HR Glossary | What is quality of hire?
Workforce planning involves figuring out how many workers your organization needs to support growth and ensure profitability.
What is workforce planning?
Workforce planning is the strategic consideration of whether current employees can meet the strategic goals of the organization and what additional talent might be needed. It’s a process of considering supply and demand, identifying gaps, and using talent acquisition to fill those gaps. This means HR leaders are required to:
Hire people who align with the company’s culture (the right people)
Utilize each employee’s individual skill sets to their highest potential (the right job)
Maintain a sufficient level of staffing in order to deliver on their business model (the right time)
To determine how to align and sustain these three objectives, HR uses some form of workforce planning. This involves both strategic and operational considerations.
Difference between strategic workforce planning and operational workforce planning
Strategic workforce planning takes a longer-term look at potential organizational needs considering how both the internal and external environments might change. We need only consider the impacts of the COVID pandemic to illustrate the uncertainty that exists when it comes to preparing for the unknown.
On the other hand, operational considerations for workforce planning tend to address near-term considerations and matches current skills, capabilities, and resources to current challenges.
The benefits of workforce planning
Effective workforce planning is based on a solid understanding of the current workforce as well as existing skills gaps and current workforce needs. This ensures that the workforce can successfully and efficiently achieve corporate strategies and objectives and minimizes talent shortages.
At the most successful organizations, the planning process is so effective—and well-communicated—that talent acquisition teams don’t need to wait for requisitions to know they need to hire. That’s because headcount targets in the workforce plan already take into account turnover assumptions like resignations and retirements, allowing recruiting teams to predict future hiring needs and budget requirements more accurately.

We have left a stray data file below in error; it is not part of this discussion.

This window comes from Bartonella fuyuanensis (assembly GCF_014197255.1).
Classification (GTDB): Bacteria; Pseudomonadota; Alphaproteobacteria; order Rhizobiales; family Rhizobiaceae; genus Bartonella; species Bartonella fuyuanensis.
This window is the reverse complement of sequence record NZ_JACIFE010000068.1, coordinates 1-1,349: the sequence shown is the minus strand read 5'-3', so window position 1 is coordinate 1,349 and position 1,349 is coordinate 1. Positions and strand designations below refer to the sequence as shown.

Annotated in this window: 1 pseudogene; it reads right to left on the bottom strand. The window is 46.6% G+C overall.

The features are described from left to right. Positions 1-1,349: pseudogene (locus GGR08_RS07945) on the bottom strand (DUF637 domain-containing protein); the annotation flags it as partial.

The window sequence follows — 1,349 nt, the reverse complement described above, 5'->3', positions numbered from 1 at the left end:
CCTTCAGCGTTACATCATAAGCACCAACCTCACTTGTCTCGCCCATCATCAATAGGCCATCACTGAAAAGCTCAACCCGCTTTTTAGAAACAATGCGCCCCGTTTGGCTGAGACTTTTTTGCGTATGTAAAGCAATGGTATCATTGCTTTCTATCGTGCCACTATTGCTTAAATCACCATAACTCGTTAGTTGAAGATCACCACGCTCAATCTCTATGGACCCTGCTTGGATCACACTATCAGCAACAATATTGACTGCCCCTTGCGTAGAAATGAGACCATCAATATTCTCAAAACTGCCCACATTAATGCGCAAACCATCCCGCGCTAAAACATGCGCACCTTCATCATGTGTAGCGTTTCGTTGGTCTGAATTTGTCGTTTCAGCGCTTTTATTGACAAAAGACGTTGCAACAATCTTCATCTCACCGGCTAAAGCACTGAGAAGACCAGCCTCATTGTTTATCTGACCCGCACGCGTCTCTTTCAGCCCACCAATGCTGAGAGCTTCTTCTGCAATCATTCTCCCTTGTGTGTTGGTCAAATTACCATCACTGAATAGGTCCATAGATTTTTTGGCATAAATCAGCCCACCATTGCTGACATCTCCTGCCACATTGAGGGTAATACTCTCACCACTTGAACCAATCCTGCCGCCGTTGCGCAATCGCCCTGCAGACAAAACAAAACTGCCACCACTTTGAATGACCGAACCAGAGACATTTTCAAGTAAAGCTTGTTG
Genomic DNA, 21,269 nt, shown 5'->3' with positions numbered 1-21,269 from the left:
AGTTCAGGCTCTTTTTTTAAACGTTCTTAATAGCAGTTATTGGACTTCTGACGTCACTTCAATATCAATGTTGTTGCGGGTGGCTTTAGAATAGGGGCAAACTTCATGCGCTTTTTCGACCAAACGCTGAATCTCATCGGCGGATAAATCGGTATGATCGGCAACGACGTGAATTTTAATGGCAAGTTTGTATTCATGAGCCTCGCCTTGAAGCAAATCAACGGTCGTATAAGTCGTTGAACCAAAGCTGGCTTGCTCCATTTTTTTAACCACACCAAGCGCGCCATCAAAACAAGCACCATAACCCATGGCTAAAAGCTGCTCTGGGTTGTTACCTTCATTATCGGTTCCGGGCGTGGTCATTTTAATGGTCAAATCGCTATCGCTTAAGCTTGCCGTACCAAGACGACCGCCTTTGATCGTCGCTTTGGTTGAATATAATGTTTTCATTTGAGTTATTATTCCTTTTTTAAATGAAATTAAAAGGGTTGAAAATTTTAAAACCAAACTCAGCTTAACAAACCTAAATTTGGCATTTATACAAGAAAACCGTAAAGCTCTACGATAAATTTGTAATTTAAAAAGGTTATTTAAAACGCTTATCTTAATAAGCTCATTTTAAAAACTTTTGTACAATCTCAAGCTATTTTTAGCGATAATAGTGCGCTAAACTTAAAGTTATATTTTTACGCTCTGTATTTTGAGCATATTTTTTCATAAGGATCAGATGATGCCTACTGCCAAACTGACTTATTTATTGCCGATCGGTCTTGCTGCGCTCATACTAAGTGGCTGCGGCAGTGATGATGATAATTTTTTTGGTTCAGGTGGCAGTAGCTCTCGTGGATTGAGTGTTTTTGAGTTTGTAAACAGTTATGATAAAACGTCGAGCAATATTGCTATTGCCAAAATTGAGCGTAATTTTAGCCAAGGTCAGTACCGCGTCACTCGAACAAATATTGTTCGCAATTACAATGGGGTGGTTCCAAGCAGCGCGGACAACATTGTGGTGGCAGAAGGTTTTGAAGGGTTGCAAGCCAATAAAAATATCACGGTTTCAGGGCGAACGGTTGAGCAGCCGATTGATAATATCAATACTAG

For instance, NCI Information Systems, a government contractor wanted to project future talent gaps driven by retirements during the life of planned projects. By analyzing their internal data they were able to develop an operating business case and pricing strategy which resulted in faster and improved planning to get ahead of hiring and redeployment needs throughout the year to support multi-year projects.
The challenges of workforce planning
Effective workforce planning requires collaboration between the key business functions of HR, Finance, and Talent Acquisition. HR needs to understand Finance’s budget forecast so they can plan accurately and work with Talent Acquisition to allocate that budget across the organization as new roles emerge or positions need to be replaced. These teams need to interact and collaborate with each other continuously to ensure alignment around current and future workforce needs.
How workforce planning works with people analytics
Continuous planning can be enabled and optimized through people analytics and a shared strategic workforce planning tool. Cloud-based, analytics-driven workforce planning tools create a more agile, collaborative, and fact-based process to create true alignment between finance and people initiatives.
5 steps of data-driven workforce planning:
Using data to drive workforce planning can help organizations cut costs and gain efficiencies. Here are five key steps for using analytics to inform workforce plans:
Start with the business and a thorough understanding of organization goals and where workforce plans can have the most bottom line impact.
Ask the right questions to gather stakeholder requirements across the organization to prevent information gaps.
Leverage analytics that span the entire employee lifecycle to support talent management and hiring.
Use scenario modeling to build contingencies.
Monitor data continuously to plan proactively and stay on top of any changes before they happen.
Effective workforce planning, based on reliable data and strategic analysis can help organizations be nimble, efficient, and effective while helping to control staffing costs and increasing ROI.
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